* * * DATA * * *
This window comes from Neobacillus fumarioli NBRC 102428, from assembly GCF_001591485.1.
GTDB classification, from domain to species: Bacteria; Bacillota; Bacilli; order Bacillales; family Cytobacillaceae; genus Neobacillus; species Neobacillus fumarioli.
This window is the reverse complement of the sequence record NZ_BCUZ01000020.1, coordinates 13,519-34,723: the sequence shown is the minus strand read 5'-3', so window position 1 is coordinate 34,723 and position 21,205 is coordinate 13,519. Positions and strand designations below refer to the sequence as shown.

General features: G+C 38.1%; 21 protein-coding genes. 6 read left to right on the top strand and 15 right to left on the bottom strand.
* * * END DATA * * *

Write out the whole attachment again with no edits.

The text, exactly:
This window comes from Neobacillus fumarioli NBRC 102428, from assembly GCF_001591485.1.
GTDB classification, from domain to species: Bacteria; Bacillota; Bacilli; order Bacillales; family Cytobacillaceae; genus Neobacillus; species Neobacillus fumarioli.
This window is the reverse complement of the sequence record NZ_BCUZ01000020.1, coordinates 13,519-34,723: the sequence shown is the minus strand read 5'-3', so window position 1 is coordinate 34,723 and position 21,205 is coordinate 13,519. Positions and strand designations below refer to the sequence as shown.

General features: G+C 38.1%; 21 protein-coding genes. 6 read left to right on the top strand and 15 right to left on the bottom strand.